Now, if you have the world’s crappiest mixer with the world’s crappiest dough hooks (here’s looking at you, Hamilton Beach thirty dollar stand mixer on amazon), you’ll need to do this part by hand on a smooth, floured surface. If you’re lazy or like me, you get the joy of employing someone else for this momentous task of kneading for ten straight minutes. Props and shout-out to my husband for undertaking what I find to be the biggest pain in the butt part of any recipe that requires kneading and rising.
Look at this handsome fellow with his fancy smile and alien shirt!
So, back to the recipe.
As your kneading, pay attention to the texture. You want it sticky but pliant, and won’t stick to your finger if you pinch it. If it does, add in the reserved two tbsp flour one tbsp at a time. When I did these last night, I needed about one tbsp extra. Once the dough forms a tight, smooth ball (heh heh, smooth ball) place the dough in a bowl and cover with plastic wrap. At room temp, let the dough rise 1-2 hours or until doubled in size.
Use this time to play games, write a book, or maybe dig into that fanfic you’ve been eyeing. Play a game of bubble blast (curse you level 53!!!), watch some Buffy. You know, just go about your business.
When the dough has risen (IT HAS RISENNNNN!) remove from the bowl and lay down on a floured surface or rolling board. Punch down and knead an additional two minutes by hand. With your rolling pin, roll your dough out as rectangular as possible (which as you can see by the below picture was about zero much rectangular), and a little under a quarter inch thick. (My dough was extremely springy last night so I had to go pizza-dough on it and sort of stretch it by hand to get it to a quarter inch).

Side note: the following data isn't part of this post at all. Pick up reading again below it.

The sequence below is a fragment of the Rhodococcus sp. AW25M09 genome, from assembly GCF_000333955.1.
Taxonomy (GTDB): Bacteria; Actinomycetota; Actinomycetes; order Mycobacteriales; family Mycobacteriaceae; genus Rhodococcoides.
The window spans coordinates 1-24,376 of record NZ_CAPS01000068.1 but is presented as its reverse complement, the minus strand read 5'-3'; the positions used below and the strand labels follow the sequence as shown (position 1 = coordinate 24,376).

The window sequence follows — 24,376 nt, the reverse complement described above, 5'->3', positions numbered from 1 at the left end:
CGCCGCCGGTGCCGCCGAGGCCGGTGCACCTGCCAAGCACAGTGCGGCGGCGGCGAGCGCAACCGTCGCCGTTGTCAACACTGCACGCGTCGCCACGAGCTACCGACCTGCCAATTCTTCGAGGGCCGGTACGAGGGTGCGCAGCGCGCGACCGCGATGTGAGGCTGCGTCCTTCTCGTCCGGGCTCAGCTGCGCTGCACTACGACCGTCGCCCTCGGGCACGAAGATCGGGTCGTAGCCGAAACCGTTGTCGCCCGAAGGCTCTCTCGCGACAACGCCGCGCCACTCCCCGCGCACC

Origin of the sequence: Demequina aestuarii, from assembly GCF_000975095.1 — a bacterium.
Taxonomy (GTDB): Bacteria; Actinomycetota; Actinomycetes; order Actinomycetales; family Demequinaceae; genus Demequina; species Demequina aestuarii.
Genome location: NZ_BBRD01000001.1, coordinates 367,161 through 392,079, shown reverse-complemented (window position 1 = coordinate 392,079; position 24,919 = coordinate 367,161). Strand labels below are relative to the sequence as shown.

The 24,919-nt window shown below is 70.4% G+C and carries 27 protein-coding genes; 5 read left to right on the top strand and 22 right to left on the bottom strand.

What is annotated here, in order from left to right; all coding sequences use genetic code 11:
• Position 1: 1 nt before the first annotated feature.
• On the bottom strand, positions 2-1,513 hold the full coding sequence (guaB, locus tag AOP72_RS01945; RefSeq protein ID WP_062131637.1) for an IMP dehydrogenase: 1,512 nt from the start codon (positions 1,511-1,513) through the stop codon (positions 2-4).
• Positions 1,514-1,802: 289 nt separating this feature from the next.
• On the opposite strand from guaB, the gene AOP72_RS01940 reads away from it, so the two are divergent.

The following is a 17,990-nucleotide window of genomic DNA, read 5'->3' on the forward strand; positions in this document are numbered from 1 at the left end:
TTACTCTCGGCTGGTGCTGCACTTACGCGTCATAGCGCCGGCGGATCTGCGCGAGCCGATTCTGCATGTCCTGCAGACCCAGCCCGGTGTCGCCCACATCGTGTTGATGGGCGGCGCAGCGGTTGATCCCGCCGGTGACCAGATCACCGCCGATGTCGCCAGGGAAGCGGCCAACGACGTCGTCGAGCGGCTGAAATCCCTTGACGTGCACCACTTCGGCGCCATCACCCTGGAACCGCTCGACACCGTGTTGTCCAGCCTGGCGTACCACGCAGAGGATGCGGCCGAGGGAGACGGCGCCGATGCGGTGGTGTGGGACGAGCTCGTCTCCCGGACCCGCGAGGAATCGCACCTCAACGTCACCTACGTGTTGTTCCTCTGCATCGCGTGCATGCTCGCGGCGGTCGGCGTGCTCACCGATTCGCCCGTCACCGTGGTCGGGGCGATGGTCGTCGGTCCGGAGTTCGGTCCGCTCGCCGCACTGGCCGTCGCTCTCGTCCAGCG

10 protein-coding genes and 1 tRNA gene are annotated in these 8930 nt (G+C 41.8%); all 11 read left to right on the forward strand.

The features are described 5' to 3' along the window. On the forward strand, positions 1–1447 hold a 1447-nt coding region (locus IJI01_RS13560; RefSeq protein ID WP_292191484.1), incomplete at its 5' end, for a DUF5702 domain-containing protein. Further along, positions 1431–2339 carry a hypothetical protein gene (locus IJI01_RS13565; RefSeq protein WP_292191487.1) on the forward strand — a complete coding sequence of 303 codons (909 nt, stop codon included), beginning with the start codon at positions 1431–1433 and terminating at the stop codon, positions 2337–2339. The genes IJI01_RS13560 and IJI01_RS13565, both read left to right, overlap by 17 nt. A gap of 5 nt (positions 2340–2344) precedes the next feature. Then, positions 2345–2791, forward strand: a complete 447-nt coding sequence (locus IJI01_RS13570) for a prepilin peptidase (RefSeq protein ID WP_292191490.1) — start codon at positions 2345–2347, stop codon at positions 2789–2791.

The butter by this point should be room temp. Now, this is the fun part. With clean hands, squash the butter up in your fingers and spread around the dough like you’re giving it a kobe-beef style massage. You want there to be chunks of it, not melted, but definitely spread around to every edge. After de-greasing, sprinkle the cinnamon over the top, then the brown sugar, and dig right back in and massage that ooey-gooey concoction until every corner of the dough is covered.
Stretching out the edge of the dough, begin to roll up tightly, pulling the edges out to the sides as you go to keep them uniform. Once rolled tightly, cut into one and a half (or one if you want smaller– or two if you want huge) sections. This dough should make approx. 12 rolls.
In a glass, greased and floured pan, lay the rolls out with about half an inch between them. Cover with plastic wrap and place in the fridge. (or leave out to rise and bake if this is morning time)
The next morning, drag yourself out of bed and before you start guzzling your coffee, pull the rolls from the fridge and with your oven on warm (meaning like almost no temp, just a gentle, soft, comfortable heat) place the pan in and let the rolls rise in there for about an hour, or until double in size. You can do this on the counter but if you’re like us and have your AC down to like 70F and you used a glass pan, the warming and rising part will take for-flipping-ever if you don’t use the oven.
They actually can get bigger than this, but I was impatient.
Once the rolls are sized, remove from oven and begin the preheat to 350F
Once the oven is heated, place rolls in the center rack and bake for about 10-12 minutes, or until rolls are to your desired brownness. I like mine a little more doughy than most.
When the rolls are done and resting, melt 1 stick of butter in the microwave. Add in the vanilla, and then tablespoon by tablespoon, add in the confectioner’s sugar until the mixture becomes almost dough-like. I probably used close to half a cup, maybe more.
While the rolls are still warm-to-hot, spoon large globs of icing on top of each roll and let melt and ooze down the sides. Then you can either wait until they’re cooled, or you can risk the searing mouth-burns and shovel them down immediately. Guess which option I chose.
Garnish if you like with another sprinkle of cinnamon and confectioner’s sugar, or enjoy as is.
Remember to follow me on facebook, or on instagram @muchadoughaboutbaking (where you can see updates of my food, kids, dogs, and random pictures of things around town that amuse me. I’m not very thematic)
Note- If you like a sweeter bun, feel free to increase the sugar up to 1/2 cup. I like my rolls more bread-y because the glaze is so incredibly sweet, but if you want to go full sugar, by all means, go full sugar!